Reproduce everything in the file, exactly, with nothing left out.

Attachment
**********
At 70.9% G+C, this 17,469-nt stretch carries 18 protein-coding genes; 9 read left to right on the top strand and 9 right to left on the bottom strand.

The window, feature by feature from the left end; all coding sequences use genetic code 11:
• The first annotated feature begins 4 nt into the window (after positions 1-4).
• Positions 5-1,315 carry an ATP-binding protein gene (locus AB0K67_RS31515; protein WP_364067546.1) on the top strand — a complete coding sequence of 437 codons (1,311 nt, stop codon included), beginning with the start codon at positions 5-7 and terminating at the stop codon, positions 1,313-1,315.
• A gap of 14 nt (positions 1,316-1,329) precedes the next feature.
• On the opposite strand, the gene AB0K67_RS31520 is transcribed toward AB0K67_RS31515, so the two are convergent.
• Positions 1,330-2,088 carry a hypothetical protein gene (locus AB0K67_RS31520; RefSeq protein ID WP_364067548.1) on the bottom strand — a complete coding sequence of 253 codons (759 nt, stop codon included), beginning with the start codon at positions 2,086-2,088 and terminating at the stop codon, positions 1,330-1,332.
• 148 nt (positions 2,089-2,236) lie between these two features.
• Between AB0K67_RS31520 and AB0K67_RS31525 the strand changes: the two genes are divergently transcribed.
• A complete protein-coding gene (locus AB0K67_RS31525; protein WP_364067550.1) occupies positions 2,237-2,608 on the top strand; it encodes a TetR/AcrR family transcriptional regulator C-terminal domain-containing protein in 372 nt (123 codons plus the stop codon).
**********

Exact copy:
At 70.9% G+C, this 17,469-nt stretch carries 18 protein-coding genes; 9 read left to right on the top strand and 9 right to left on the bottom strand.

The window, feature by feature from the left end; all coding sequences use genetic code 11:
• The first annotated feature begins 4 nt into the window (after positions 1-4).
• Positions 5-1,315 carry an ATP-binding protein gene (locus AB0K67_RS31515; protein WP_364067546.1) on the top strand — a complete coding sequence of 437 codons (1,311 nt, stop codon included), beginning with the start codon at positions 5-7 and terminating at the stop codon, positions 1,313-1,315.
• A gap of 14 nt (positions 1,316-1,329) precedes the next feature.
• On the opposite strand, the gene AB0K67_RS31520 is transcribed toward AB0K67_RS31515, so the two are convergent.
• Positions 1,330-2,088 carry a hypothetical protein gene (locus AB0K67_RS31520; RefSeq protein ID WP_364067548.1) on the bottom strand — a complete coding sequence of 253 codons (759 nt, stop codon included), beginning with the start codon at positions 2,086-2,088 and terminating at the stop codon, positions 1,330-1,332.
• 148 nt (positions 2,089-2,236) lie between these two features.
• Between AB0K67_RS31520 and AB0K67_RS31525 the strand changes: the two genes are divergently transcribed.
• A complete protein-coding gene (locus AB0K67_RS31525; protein WP_364067550.1) occupies positions 2,237-2,608 on the top strand; it encodes a TetR/AcrR family transcriptional regulator C-terminal domain-containing protein in 372 nt (123 codons plus the stop codon).